The horses are restless today. Even old Bronwen, who has never been barnshy in her life, nearly drags Marie off her feet as she tries to lead her in for the night. The other horses, already in their stalls, snort and prance. She tries to play it off as hot blood, an approaching storm, but she knows that almost every horse in that barn is nearly bomb proof. It puts her on edge, but she tries to ignore it as she finishes her chores.
But Marie can’t shake the feeling that she’s being watched, and the horses are prancy and hot as she tries to groom them. Each time she steps out of a stall into the isle, her attention is drawn to the gaping mouth of the barn doors. Twilight darkens to dusk, and the barn’s motion lights never go off, so she can’t be sure why she keeps expecting to see something there.
Her concern, almost suddenly, turns into something like actual fear. She continues to feel that nagging feeling that something is watching her from the door way, and tries to keep her hold on the brush as she grooms her own horse, Broggan. Her hands are trembling, and the horses all around her whicker and snort, not even touching their hay nets.
Broggan stamps his back hoof repeatedly, the sound of metal on cement ringing back in a hollow echo. She ducks under the cross ties to move around him.
Marie drops her bucket with a clatter and nearly screams, Broggan whinnies above her and tries to back up with a clatter of hooves. There is a general stamping and prancing in the barn as Marie’s heart rate drops back below the speed of light.
Why didn’t the motion lights turn on? Is her first question as she turns to the mouth of the barn. There’s a boy standing there, just on the edges of the semi-circle of light spilling outside, somewhere in those years where age is hard to pick out. If she had to hazard a guess, it would be twelve or fourteen.
Marie would say that there was nothing remarkable about him, but there is. There is something painfully wrong about him, and she doesn’t know what it is, but an awful feeling of terror washes over her. She has never been this afraid, no trip from saddle to ground, no wild cat scream in the dark or yowling pack of coyotes has instilled in her this sort of mind numbing terror.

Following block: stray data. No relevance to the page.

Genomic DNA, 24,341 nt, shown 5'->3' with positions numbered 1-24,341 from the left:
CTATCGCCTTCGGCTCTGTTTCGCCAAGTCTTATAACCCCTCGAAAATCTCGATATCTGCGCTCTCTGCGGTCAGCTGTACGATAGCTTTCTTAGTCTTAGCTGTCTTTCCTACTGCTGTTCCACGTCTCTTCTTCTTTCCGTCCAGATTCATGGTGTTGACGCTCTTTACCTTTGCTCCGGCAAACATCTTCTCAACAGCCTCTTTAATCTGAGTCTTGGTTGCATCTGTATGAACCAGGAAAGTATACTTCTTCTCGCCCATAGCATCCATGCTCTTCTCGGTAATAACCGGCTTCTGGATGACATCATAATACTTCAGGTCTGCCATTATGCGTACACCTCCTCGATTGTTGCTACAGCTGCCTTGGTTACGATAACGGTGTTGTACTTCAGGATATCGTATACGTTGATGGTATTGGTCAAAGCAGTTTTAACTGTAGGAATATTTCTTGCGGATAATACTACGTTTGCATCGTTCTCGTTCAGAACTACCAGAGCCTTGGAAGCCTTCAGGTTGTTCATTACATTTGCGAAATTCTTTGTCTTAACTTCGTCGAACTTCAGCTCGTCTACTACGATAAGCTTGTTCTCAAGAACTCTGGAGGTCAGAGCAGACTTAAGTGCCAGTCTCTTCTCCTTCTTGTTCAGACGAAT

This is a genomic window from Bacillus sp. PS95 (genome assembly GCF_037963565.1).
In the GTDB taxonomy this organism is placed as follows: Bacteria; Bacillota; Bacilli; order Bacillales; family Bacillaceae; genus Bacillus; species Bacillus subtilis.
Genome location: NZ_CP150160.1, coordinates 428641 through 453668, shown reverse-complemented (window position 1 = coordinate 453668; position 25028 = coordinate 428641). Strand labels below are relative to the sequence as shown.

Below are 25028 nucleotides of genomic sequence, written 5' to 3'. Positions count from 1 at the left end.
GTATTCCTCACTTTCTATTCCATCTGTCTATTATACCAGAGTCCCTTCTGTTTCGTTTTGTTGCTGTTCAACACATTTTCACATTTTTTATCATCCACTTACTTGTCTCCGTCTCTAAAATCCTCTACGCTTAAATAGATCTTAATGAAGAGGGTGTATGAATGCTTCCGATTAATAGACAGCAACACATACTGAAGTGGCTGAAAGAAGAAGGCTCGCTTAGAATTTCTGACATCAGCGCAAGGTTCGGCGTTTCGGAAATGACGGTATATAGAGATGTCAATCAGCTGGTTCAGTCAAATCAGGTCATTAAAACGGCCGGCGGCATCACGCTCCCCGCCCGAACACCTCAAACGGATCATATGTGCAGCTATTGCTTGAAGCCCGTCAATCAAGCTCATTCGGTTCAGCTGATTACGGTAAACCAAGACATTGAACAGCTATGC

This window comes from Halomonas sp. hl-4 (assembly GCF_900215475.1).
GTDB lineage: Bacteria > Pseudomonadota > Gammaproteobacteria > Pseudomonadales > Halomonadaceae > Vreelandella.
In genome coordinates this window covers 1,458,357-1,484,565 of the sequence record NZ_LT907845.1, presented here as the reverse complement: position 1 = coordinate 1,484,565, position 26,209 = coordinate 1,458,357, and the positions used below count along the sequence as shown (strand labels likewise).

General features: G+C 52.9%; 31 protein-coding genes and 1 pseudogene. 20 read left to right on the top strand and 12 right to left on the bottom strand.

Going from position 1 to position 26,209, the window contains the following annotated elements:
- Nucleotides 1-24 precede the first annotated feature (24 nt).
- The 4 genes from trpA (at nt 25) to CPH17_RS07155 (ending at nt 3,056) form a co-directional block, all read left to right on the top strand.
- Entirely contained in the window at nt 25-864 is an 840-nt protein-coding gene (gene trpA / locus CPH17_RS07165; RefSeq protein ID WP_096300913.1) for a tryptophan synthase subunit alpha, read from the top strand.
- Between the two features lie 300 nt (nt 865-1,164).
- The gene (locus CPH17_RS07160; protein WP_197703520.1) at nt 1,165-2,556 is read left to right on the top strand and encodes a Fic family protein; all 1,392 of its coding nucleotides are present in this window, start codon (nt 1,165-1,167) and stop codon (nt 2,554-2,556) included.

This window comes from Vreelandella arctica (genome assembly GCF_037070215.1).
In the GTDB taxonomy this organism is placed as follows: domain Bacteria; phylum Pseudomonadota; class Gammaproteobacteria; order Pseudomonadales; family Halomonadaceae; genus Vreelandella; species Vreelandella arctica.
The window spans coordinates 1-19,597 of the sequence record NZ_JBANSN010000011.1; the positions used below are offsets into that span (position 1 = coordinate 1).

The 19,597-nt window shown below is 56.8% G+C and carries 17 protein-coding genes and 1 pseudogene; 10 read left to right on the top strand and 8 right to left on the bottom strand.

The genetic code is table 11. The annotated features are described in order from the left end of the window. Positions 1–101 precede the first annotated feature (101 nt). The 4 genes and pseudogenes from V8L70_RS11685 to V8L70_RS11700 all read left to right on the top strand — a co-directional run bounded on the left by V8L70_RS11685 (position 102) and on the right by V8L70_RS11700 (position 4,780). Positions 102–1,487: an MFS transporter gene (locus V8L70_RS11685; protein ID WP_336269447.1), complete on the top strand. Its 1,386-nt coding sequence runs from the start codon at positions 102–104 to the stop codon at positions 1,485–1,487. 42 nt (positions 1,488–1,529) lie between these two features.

She felt as she imagined and animal felt facing down a predator that spelled certain death. Even as she shook in her boots, she tried to think logically. She was older than this boy by at least five years, she had height and size on him and Broggan at her back. Why was she so afraid of this thin, lanky preteen boy.
“Would you let me in?”
Something about this seems off to Marie. He doesn’t talk like most kids his age do, and the door is wide open. She doesn’t know why he didn’t just walk in and walk right up to her. Just thinking about that makes her hair stand on end, though, and she’s glad that he didn’t. And besides that, he doesn’t seem like a kid talking to an adult stranger. He stands very still and looks right at her, his voice straight forward and measured.
Apparently, she stays quiet for too long.
“Come on, lady, it’s cold out. I said can I come in?”
Broggan snorts and throws up his head and walks sideways as he tries to get away from the cross-ties Marie has him in. The rest of the horses are at the very back of their stalls, stamping and snorting. One mare, Marie thinks it’s Bronwen, whinnies in fear.
“No! No,” Marie says, jumping on the first excuse she sees, “Better not, The horses are restless and I don’t want anyone to get hurt. You… You stay out there.”
Oh God, she thinks, trying wildly to remember if there is anyone left out on this part of the farm but her. Please, Please don’t let me be alone out here. She looks back at Broggan for just a second, and when she looks back, he’s moved forward.
He isn’t in the barn, but he’s closer to the door, in the middle of the semi-circle ring of light the isle lamps cast out onto the gravel.
“It’ll be fine, Lady, just let me in. You have to let me in!”